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Start with ourselves

How do you see Europe in the overall context of world politics?

Europe is a continent that people talk about a lot and one that perhaps considers itself to be the centre of the world. Is this a bit selfish? There are other problems in the world than the European ones.

9th May is Europe Day: how would you like this day to be celebrated by Europeans?

By highlighting those things that we as Europeans have in common.

It seems that young people do not show a great interest in Europe’s future. Do you think this is true?

I think this depends on each person. I know that I could take a more active interest myself. I believe that the majority of young people does take an interest – those who are studying, and those who are starting to work for example, because they need to secure a future for their children. Europe is our home now and into the future. At times it appears as though there is no point in taking an interest in politics, because many people who are in positions of power do not set a good example.

What do you think about populist tendencies? How can we make things better together? 

I do not like populism. All the slogans in the run up to the elections and then… In what can we put our trust? Who can we believe? I often do not agree with those who are in positions of power, but I am not sure how to make a difference so that justice can win. However, we need to recognise that there are also many positive things happening. Our people want change. I hope that the future will bring positive changes. However we need to start from ourselves, as always. Instead of criticizing others we must give the best of ourselves to our neighbours, family and friends.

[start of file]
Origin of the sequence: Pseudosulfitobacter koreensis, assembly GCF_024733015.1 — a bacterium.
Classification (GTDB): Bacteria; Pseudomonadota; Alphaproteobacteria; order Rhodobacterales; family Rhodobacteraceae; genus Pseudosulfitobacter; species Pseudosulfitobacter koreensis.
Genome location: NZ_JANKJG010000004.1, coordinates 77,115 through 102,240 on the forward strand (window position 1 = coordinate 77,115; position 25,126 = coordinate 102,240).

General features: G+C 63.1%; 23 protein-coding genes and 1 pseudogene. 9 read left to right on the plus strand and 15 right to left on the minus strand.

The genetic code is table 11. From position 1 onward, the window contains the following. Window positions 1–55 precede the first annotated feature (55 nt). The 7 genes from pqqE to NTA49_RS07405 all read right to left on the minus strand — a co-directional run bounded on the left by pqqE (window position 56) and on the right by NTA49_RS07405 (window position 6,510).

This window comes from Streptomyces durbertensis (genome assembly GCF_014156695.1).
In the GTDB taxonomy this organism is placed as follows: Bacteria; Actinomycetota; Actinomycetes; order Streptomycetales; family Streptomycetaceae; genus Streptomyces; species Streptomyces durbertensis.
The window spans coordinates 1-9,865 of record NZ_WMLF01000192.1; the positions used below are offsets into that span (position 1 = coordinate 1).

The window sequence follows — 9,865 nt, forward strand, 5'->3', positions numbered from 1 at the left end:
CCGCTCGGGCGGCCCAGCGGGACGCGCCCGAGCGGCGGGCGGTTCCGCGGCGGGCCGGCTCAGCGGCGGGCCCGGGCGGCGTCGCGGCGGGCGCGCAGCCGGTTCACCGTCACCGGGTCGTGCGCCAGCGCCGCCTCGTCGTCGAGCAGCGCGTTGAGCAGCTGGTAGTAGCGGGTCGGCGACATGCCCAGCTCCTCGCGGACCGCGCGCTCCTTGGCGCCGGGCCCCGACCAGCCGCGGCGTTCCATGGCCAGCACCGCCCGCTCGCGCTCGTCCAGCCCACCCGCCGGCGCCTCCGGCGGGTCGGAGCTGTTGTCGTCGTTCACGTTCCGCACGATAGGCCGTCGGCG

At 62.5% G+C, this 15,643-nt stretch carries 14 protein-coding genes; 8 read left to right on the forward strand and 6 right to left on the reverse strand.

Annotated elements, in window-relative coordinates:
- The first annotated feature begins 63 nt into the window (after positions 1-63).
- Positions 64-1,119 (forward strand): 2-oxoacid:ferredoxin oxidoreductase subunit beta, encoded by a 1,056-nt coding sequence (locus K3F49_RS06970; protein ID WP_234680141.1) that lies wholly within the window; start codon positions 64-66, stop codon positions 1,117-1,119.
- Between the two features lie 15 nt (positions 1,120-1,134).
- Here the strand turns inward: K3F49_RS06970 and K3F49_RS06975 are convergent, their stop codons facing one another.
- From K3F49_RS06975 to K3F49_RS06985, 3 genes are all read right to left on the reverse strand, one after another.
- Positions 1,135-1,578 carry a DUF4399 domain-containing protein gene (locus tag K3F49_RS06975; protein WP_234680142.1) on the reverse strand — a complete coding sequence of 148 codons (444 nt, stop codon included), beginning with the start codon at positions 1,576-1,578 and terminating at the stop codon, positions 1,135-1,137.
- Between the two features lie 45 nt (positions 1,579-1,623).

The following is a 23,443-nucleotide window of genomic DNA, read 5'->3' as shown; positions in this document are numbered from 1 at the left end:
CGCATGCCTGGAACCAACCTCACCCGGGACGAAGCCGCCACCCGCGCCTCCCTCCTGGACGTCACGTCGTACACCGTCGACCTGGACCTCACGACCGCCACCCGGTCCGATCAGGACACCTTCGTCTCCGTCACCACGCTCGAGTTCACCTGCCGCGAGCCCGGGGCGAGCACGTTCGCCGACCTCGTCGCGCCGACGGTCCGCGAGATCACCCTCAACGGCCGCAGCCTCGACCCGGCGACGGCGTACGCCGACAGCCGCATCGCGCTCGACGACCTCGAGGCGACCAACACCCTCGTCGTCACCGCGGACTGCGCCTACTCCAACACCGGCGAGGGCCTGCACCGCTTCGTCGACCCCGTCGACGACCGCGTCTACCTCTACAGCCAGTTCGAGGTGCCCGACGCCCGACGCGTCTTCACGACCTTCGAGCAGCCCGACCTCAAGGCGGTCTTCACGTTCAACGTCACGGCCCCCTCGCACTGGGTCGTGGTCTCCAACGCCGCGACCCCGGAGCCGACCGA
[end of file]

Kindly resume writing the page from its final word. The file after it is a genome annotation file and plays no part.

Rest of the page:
Marie Kilbergrová, Czech Republic

 

 

 

The joy of being European

Young people don’t seem to be very interested in the future of Europe. What do you think?

I don’t think this is true. Many of them are interested but they are not visible.  Only the ones who don’t want Europe to be united are visible.  They want to divide us, and they want each country just to look after its own interests.  They are the ones who are more active than those who see Europe as united.  This has to be the big change for all of us, that we become pro-Europe, for a united Europe.

How do you see Europe in the context of world politics today?

Europe has to show a good example of democracy, unity and mutual cooperation.  It needs to show that democracy provides a better way of living.

It’s “Europe Day” on the 9th of May. What does this date mean to you?  How would you like Europeans to celebrate it?

It’s an important date for me.  It’s a day when everyone should celebrate fact that we live in peace, at least in most of Europe.  This doesn’t necessarily mean that everyone will be out celebrating in the squares.  Everyone will celebrate in their own way but we should all experience the joy of being a citizen of Europe.

If you were President of the European Commission (that is, if you had a position of influence and responsibility), what would be the main items on your agenda for safeguarding and even promoting unity among the people of Europe?

Firstly, I would tell everyone that, as members of the European Union, we are all equal before the law and have the same rights.  Yet in recent years people from certain countries belonging to the European Union have only been able to see the differences – the West as developed and the East as lagging behind.  On my agenda I would write: tell the citizens of the EU that we are all equally important and that we all matter.

Does Europe have a future? What contribution do you see churches, movements and the Christian community making, for example, to the future of Europe?